My initial thoughts about Web 2.0 were of amazement. I didn’t know what the term means, let alone guess at the collaboration and interaction that are made possible by these technologies. Michael Wesch’s Web 2.0: The Machine is Us/ing Us enlightened me quickly. The first thing to change was my perception that Web 2.0 tools effectively isolate people. I’m becoming aware now of how web-based technologies connect people and ideas. I’m particularly intrigued by how these tools enable people to achieve, as Wesch suggests, community, relationships, and authenticity. While I understand that many people strive for authenticity when using this new medium, I think that there are many others who exploit the possiblity of anonymity and duplicity. Even so, everything I’ve been learning lately about this technology makes me feel wonderfully hopeful for humanity.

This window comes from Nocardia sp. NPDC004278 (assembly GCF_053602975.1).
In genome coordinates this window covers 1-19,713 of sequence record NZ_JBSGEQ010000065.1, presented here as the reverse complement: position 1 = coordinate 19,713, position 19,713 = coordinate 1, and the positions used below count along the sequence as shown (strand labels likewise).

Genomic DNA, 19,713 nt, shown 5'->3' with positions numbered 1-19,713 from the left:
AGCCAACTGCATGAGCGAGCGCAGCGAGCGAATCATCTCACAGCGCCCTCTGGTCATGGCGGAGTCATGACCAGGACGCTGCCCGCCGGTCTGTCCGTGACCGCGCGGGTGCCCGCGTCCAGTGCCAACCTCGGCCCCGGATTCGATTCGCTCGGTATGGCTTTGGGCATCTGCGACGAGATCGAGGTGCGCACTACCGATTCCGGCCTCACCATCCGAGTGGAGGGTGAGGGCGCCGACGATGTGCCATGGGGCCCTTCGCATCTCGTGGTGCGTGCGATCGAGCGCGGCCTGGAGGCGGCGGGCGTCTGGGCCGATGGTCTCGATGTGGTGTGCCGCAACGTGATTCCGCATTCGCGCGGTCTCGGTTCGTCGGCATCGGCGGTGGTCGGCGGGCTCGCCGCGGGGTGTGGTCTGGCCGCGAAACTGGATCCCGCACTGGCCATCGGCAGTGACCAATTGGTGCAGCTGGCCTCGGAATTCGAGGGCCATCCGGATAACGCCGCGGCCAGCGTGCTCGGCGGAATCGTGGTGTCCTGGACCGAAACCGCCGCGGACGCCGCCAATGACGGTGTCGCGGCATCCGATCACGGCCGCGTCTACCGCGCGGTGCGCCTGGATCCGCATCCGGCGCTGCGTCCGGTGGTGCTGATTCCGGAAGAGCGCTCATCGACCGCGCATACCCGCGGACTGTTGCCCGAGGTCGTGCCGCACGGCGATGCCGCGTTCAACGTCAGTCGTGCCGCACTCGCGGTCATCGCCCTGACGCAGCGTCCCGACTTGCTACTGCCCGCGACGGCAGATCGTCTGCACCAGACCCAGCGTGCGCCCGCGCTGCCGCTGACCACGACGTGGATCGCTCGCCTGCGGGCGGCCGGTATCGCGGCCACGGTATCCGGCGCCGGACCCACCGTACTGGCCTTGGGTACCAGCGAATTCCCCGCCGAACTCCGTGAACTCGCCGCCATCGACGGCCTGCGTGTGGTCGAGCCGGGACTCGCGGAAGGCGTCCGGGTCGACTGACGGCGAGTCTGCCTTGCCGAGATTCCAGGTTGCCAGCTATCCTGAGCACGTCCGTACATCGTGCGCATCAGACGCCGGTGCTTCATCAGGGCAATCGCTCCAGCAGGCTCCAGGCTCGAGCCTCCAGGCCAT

I’m particularly pleased with my acceptance of the fact that my students really are digital learners and that it’s necessary that I be able to use technology’s power to assist them in transforming knowledge and skills into products, solutions and new information. I’ve taken careful note of Steve Hargadon’s ten trends with implications for education and learning. I agree with his assertion that they are paradigm-shattering. Certainly, in the weeks since beginning this course, I’ve experienced tremendous changes in my understanding of the Read/Write Web and in how I can utilize it as a teacher and a learner. I’ve especially taken to heart Hargadon’s insistence that we enter our students’ world of texting and connecting online lest they continue to swim in uncharted waters without the benefit of adult guidance.